Please give a warm Mysteristas welcome to B.J. Craige, author of the Witherston Murder Mysteries!
Which books/authors inspired or influenced you the most?
The big novels of Barbara Kingsolver—The Poisonwood Diary, Prodigal Summer, and The Lacuna—as well as her essays collected in Small Wonder influenced me with respect to my style of my fiction. The mysteries of Louise Penny influenced me with respect to the setting of my mysteries.
However, most powerfully, the ideas of ecologist Eugene Odum influenced me with respect to my vision of the world as an interconnected system. I wrote a biography of the scientist (and friend) titled Eugene Odum: Ecosystem Ecologist and Environmentalist (2001), and in the process I learned to think about nature and culture as a planetary whole whose parts are interdependent and interrelated in both time and space.
What made you interested in writing this particular story?
Having spent four decades as a professor at the University of Georgia, I have grown to love the mountains of north Georgia and western North Carolina, where Cherokees lived for a thousand years. So I set my mysteries in a fictional small town twenty miles north of Dahlonega, site of the 1828 Georgia Gold Rush. Here I could tell tales in which the past inhabits the present. In the course of writing the three novels I created a fictional genealogy of the Withers family that began in 1828 when Hearty Withers discovered gold and got rich. With each novel I learned more Georgia history.
What themes to you regularly (re)visit in your writing?
The over-arching theme of all my fiction is this: The past inhabits the present.
Tell us about your main character.
Although the detective in my Witherston Murder Mysteries is Mev Arrollo, the characters whom I have developed most are her identical twin sons, Jaime and Jorge. Jaime and Jorge, who are fourteen years old in Downstream and sixteen in Dam Witherston, help solve the mysteries with the aid of their eccentric great aunt Lottie, the local online newspaper, the web, and the maps, wills, deeds, journals, and letters they track down. Jaime is serious; Jorge is funny. Both are smart. Many animals appear in the mysteries as well: an African Grey parrot named Doolittle, dogs named Mighty, Sequoyah, Gandhi, and Coco Chanel, goats named Grass and Weed, a donkey named Sassyass, a pig named Betty, a cat named Barack, and chickens named Moonshine, Sunshine, Henny Penny, Mother Hen, Feather Jean, and Feather Jo.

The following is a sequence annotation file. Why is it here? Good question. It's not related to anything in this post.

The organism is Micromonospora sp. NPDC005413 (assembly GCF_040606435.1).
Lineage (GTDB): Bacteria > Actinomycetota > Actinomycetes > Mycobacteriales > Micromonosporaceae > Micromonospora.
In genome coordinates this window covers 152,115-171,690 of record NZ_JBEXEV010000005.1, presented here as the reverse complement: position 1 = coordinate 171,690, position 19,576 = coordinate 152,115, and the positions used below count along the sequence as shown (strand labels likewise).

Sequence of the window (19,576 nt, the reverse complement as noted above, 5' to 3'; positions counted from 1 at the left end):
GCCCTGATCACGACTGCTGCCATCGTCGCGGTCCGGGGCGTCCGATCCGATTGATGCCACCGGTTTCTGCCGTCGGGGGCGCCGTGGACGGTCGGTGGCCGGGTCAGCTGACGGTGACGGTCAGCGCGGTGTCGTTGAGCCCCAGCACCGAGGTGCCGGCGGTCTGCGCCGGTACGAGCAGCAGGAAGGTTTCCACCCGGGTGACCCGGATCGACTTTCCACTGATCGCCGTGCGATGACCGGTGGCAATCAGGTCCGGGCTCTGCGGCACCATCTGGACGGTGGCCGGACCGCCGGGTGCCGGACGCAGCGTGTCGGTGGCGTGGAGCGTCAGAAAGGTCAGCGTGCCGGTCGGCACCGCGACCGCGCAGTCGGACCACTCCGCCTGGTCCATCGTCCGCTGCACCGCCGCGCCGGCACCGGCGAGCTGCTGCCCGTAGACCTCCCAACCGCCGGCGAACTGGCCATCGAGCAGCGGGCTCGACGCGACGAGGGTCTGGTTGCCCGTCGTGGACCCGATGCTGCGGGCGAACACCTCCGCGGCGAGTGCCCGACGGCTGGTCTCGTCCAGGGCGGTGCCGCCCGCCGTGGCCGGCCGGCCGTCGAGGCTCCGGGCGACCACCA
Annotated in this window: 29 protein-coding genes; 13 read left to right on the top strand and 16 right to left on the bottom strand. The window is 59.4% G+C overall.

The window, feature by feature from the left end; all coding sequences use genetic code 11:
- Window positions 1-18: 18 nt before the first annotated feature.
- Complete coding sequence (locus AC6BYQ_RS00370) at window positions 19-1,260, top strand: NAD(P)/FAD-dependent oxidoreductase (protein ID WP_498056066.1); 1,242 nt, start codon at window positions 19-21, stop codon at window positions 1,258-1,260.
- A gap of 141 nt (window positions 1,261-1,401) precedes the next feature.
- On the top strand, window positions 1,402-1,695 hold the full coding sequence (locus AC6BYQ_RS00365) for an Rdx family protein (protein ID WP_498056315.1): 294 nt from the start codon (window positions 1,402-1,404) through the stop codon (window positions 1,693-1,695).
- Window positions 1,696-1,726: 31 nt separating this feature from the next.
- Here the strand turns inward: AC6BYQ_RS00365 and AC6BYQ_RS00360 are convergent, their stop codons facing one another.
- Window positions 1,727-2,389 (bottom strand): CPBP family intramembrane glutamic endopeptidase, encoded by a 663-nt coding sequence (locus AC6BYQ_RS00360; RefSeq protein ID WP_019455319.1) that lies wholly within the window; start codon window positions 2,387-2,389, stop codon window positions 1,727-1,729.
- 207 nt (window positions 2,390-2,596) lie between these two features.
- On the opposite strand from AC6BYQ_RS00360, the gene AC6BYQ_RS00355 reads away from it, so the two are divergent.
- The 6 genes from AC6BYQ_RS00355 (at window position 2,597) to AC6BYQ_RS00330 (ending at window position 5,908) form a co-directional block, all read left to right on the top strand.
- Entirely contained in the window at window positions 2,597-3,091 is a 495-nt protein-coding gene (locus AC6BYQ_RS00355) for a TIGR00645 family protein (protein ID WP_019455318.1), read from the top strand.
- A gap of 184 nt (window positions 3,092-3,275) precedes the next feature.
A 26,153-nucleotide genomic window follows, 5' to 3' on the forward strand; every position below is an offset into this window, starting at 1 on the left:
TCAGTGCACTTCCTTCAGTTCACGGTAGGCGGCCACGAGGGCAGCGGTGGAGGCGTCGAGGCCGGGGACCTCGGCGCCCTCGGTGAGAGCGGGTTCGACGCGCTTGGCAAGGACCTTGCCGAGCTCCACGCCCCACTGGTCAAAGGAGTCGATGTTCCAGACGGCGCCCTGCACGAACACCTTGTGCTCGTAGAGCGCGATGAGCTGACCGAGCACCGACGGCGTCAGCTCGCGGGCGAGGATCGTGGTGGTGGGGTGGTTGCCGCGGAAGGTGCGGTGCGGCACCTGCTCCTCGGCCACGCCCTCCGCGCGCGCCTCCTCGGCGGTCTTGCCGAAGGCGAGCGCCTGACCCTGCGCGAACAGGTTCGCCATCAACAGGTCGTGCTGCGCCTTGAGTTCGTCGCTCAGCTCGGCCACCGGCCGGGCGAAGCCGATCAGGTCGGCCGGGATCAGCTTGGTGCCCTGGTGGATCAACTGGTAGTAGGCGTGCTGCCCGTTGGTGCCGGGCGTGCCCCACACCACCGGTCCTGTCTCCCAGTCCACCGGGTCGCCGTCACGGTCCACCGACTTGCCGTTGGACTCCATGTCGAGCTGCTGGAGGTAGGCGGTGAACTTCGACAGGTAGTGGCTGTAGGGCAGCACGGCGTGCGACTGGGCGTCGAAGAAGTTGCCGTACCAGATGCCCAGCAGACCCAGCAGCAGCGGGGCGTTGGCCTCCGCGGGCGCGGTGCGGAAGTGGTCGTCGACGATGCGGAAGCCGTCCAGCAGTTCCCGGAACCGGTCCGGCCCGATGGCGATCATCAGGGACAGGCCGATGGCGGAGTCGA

If you could host a mystery-author dinner party, who are the six writers (living or otherwise) you’d include?
I would invite Edgar Allen Poe, Arthur Conan Doyle, Agatha Christie, Earl Stanley Gardner, Stieg Larsson, and Louise Penny.
What’s next for you?
I have just completed a thriller titled Aldo, which Black Opal Books will publish in 2018. In it “Aldo” kidnaps the president of a prestigious university and demands, as ransom, that the university fire a scientist conducting germline gene therapy (genetic therapy that affects the patient’s descendants). The events in the story raise questions about academic freedom and the pressure upon universities to make big donors happy.
Dr. Betty Jean Craige is University Professor Emerita of Comparative Literature at the University of Georgia. She has lived in Athens, Georgia, since 1973. Betty Jean is a teacher, scholar, translator, humorist, and writer. Her first non-academic book was Conversations with Cosmo: At Home with an African Grey Parrot (2010). After retiring in 2011, she published a column about animal behavior in the local paper titled “Cosmo Talks” and began writing fiction. Her Witherston Murder Mystery series, set in north Georgia, includes Downstream (2014), Fairfield’s Auction (2016), and Dam Witherston (2017). http://www.bettyjeancraige.com/